Document Detail

Monitoring and humidification during tracheal gas insufflation.
MedLine Citation:
PMID:  11175247     Owner:  NLM     Status:  MEDLINE    
In order to use tracheal gas insufflation (TGI) in a safe and effective manner, it is important to understand potential interactions between TGI and the mechanical ventilator that may impact upon gas delivery and carbon dioxide (CO2) elimination. Furthermore, potentially serious complications secondary to insufflation of cool, dry gas directly into the airway and the possibility of tube occlusion must be considered during use of this adjunct modality to mechanical ventilation. Regardless of the delivery modality (continuous TGI, expiratory TGI, reverse TGI, or bidirectional TGI), conventional respiratory monitoring is required. However, TGI with mechanical ventilation can alter tidal volume and peak inspiratory pressure and can lead to the development of intrinsic positive end-expiratory pressure. Therefore, depending on the gas delivery technique used, it is important to carefully monitor these ventilatory parameters for TGI-induced changes and understand the potential need for adjustments to ventilator settings to facilitate therapy and avoid problems. Optimally, gas insufflated by the TGI catheter should be conditioned by addition of heat and humidity to prevent mucus plug formation and potential damage to the tracheal mucosa. Finally, patients must be closely monitored for increases in peak inspiratory pressure from obstruction of the tracheal tube and should have the TGI catheter removed and inspected every 8-12 hours to assess for plugs.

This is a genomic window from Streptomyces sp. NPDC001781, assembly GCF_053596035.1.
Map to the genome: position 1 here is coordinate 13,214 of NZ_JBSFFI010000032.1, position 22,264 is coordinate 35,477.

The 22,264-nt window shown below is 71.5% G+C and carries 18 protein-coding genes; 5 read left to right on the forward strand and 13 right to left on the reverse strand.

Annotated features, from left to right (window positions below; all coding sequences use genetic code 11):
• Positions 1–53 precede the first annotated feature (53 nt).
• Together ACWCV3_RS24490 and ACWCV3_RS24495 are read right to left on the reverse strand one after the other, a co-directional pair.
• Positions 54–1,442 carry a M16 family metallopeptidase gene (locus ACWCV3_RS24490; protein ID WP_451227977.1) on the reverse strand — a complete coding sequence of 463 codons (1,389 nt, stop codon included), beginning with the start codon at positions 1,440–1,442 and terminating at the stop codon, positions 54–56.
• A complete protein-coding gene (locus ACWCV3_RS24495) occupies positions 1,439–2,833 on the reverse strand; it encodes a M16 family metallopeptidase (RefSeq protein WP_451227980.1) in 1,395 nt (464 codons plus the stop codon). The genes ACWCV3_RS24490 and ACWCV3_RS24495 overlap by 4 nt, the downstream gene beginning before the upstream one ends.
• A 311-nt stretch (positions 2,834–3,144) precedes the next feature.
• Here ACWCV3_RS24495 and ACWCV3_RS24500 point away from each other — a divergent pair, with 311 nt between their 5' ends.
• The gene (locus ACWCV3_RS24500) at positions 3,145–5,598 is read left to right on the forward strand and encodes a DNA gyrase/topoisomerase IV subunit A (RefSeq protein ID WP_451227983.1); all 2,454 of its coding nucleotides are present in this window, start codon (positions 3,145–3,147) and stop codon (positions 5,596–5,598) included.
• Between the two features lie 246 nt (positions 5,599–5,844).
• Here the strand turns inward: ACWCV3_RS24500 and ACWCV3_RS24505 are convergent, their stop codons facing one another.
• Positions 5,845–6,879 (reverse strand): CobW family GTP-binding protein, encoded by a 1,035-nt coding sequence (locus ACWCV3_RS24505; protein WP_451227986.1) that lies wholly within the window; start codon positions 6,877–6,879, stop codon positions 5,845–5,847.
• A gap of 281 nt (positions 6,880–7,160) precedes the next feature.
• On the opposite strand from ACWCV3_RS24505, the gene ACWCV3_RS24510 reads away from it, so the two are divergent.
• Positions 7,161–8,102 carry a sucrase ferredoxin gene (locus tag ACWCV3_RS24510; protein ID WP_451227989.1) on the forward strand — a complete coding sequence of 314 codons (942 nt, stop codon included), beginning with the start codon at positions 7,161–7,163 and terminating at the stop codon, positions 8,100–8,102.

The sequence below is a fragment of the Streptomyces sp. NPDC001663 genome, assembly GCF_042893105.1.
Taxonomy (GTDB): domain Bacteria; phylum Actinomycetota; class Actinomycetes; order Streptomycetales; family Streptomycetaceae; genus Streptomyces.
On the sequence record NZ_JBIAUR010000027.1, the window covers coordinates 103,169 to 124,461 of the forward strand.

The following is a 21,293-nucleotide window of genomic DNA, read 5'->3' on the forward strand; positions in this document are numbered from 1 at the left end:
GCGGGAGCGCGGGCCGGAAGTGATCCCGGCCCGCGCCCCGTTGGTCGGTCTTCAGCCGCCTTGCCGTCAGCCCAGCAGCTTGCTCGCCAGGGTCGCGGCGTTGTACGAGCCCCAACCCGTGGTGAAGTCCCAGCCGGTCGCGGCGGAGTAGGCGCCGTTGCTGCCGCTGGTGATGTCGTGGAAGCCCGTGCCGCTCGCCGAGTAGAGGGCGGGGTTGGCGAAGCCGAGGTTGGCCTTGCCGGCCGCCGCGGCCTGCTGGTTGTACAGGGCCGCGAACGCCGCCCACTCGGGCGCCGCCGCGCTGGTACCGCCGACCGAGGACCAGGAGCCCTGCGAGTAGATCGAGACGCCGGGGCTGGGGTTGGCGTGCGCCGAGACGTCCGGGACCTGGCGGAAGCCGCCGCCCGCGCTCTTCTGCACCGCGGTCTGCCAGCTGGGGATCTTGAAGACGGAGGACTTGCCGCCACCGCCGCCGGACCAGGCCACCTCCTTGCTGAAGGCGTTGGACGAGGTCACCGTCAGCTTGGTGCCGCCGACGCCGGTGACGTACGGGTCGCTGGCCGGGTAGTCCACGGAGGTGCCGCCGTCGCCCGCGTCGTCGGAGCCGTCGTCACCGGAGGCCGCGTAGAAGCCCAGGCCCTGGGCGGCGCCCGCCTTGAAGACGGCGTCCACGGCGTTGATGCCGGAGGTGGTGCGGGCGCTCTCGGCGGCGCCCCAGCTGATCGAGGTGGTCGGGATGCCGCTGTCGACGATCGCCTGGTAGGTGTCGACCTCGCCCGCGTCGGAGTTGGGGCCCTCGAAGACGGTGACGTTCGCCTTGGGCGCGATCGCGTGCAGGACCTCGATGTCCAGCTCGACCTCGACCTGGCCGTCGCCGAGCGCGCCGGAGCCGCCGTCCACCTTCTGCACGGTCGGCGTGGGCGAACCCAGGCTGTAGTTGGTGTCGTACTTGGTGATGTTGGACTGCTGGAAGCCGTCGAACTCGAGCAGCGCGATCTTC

E Delgado; L A Hoffman; F J Tasota; M R Pinsky
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Publication Detail:
Type:  Journal Article; Review    
Journal Detail:
Title:  Respiratory care     Volume:  46     ISSN:  0020-1324     ISO Abbreviation:  Respir Care     Publication Date:  2001 Feb 
Date Detail:
Created Date:  2001-02-22     Completed Date:  2001-03-29     Revised Date:  2005-11-16    
Medline Journal Info:
Nlm Unique ID:  7510357     Medline TA:  Respir Care     Country:  United States    
Other Details:
Languages:  eng     Pagination:  185-92     Citation Subset:  IM    
Respiratory Care Department, University of Pittsburgh Medical Center, 200 Lothrop Street, Pittsburgh PA 15213.
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MeSH Terms
Airway Resistance
Carbon Dioxide / physiology
Insufflation / methods*
Intubation, Intratracheal*
Monitoring, Physiologic*
Positive-Pressure Respiration, Intrinsic
Respiration, Artificial / methods*
Respiratory Mechanics*
Tidal Volume
Reg. No./Substance:
124-38-9/Carbon Dioxide

From MEDLINE®/PubMed®, a database of the U.S. National Library of Medicine

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